Project Timing and style of closure of the Mongol-Okhotsk Ocean: paleomagnetic constraints from the northeastern Mongolia…

Basic data

Title:
Timing and style of closure of the Mongol-Okhotsk Ocean: paleomagnetic constraints from the northeastern Mongolia and Russian Far East
Duration:
01/02/2017 to 31/01/2019
Abstract / short description:
(Humboldt Research Fellowship Dr.Pan Zhao) The Mongol-Okhotsk Orogenic Belt, as the most important orogeny that built the modern topography of the northeastern Asia, recorded the collisional process between the Siberian Block and Mongolia-North China Block that caused the closure of the Mongol-Okhotsk Ocean. Although its important tectonic significance, its evolution is still hotly debated since the last 3 decades on the timing and style of the closure of the Mongol-Okhotsk Ocean due to the shortage of research. The debate is mainly focused on whether it is a long-lasting (from Permian to Early Cretaceous) scissor-like closure due to relative rotations of the Siberia and Mongolia-North China blocks or an ordinary simultaneous closure in the Early Cretaceous ascribe to forward approaching of these two blocks. Therefore, in order to decipher how and when the closure occurred, we choose four segments of this belt in the northeastern Mongolia and Russian Far East areas and carry out paleomagnetic, geochronology and sedimentological studies on the Late Paleozoic-Mesozoic sedimentary and volcanic strata. From this multidisciplinary study, we aim to obtain following constraints on the evolution of the Mongol-Okhotsk Ocean: 1) The closure timing of the Mongol-Okhotsk Ocean in different segments; 2) The style for the closure of the Mongol-Okhotsk Ocean; 3) Quantity of the crustal shortening of this orogeny. From this study, we will hopefully make a full understanding of the tectonic evolution of the Mongol-Okhotsk Ocean and give a paleogeographic reconstruction of the northeastern Asia. Meanwhile, if a scissor-like closure of the Mongol-Okhotsk Ocean is approved by our new results, this will make important contribution to the knowledge of the rotation-related orogen.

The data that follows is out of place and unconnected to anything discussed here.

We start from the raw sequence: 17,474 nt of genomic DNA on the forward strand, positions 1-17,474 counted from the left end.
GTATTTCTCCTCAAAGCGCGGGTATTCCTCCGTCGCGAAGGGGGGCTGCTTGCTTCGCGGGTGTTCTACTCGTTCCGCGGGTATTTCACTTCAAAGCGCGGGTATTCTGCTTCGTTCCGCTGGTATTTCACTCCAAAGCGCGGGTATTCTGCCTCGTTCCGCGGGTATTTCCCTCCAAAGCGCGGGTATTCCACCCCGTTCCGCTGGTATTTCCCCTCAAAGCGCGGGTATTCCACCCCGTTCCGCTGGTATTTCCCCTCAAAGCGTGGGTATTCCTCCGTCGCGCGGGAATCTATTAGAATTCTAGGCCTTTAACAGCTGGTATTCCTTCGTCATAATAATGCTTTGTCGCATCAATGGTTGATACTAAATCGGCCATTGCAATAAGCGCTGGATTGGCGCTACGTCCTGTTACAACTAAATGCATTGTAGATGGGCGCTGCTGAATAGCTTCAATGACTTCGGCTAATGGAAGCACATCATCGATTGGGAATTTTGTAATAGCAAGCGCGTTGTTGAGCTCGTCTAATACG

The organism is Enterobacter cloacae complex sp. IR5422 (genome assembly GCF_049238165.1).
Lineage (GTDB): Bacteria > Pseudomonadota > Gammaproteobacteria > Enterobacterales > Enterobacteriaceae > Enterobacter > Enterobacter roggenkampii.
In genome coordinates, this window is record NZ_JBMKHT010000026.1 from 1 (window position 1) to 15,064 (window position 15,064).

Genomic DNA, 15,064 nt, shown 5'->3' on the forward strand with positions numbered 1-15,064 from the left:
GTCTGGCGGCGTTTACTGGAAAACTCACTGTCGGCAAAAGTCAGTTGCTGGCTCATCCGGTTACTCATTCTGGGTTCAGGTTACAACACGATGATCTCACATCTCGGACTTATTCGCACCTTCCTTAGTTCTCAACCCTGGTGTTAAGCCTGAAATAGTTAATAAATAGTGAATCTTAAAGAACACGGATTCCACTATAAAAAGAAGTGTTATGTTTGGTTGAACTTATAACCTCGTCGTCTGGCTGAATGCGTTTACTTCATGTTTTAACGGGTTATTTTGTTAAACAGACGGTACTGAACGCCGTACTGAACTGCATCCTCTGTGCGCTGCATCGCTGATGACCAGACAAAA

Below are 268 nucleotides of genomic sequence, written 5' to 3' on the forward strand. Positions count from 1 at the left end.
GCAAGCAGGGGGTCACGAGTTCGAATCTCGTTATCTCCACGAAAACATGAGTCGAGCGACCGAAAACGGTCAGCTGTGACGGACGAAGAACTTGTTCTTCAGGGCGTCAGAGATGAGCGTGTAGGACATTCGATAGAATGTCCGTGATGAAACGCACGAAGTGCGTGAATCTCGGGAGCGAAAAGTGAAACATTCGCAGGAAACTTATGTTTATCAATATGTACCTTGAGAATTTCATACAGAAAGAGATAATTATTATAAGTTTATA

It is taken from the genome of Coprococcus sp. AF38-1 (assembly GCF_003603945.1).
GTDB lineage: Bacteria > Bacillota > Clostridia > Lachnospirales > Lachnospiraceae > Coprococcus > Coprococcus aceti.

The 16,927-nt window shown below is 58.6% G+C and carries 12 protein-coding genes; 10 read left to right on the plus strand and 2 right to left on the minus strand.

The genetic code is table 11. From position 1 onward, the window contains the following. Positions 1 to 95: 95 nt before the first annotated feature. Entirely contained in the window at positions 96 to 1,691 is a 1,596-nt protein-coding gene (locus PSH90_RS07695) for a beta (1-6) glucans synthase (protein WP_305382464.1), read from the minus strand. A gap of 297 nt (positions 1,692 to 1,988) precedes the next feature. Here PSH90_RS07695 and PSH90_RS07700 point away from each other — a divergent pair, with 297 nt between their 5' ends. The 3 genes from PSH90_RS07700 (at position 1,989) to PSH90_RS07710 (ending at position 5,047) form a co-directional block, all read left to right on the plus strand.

Keywords:
Mongol-Okhotsk Ozean (Mongol-Okhotsk ocean)
Mongolei-Sibirien (Mongolia-Siberia)
paleomagnetism
Paläomagnetismus
orogenesis
mountain building, Gebirgsbildung

Staff

Managers

Center for Applied Geoscience
Department of Geoscience, Faculty of Science

Local organizational units

Department of Geoscience
Faculty of Science
University of Tübingen

Funders

Bonn, Nordrhein-Westfalen, Germany
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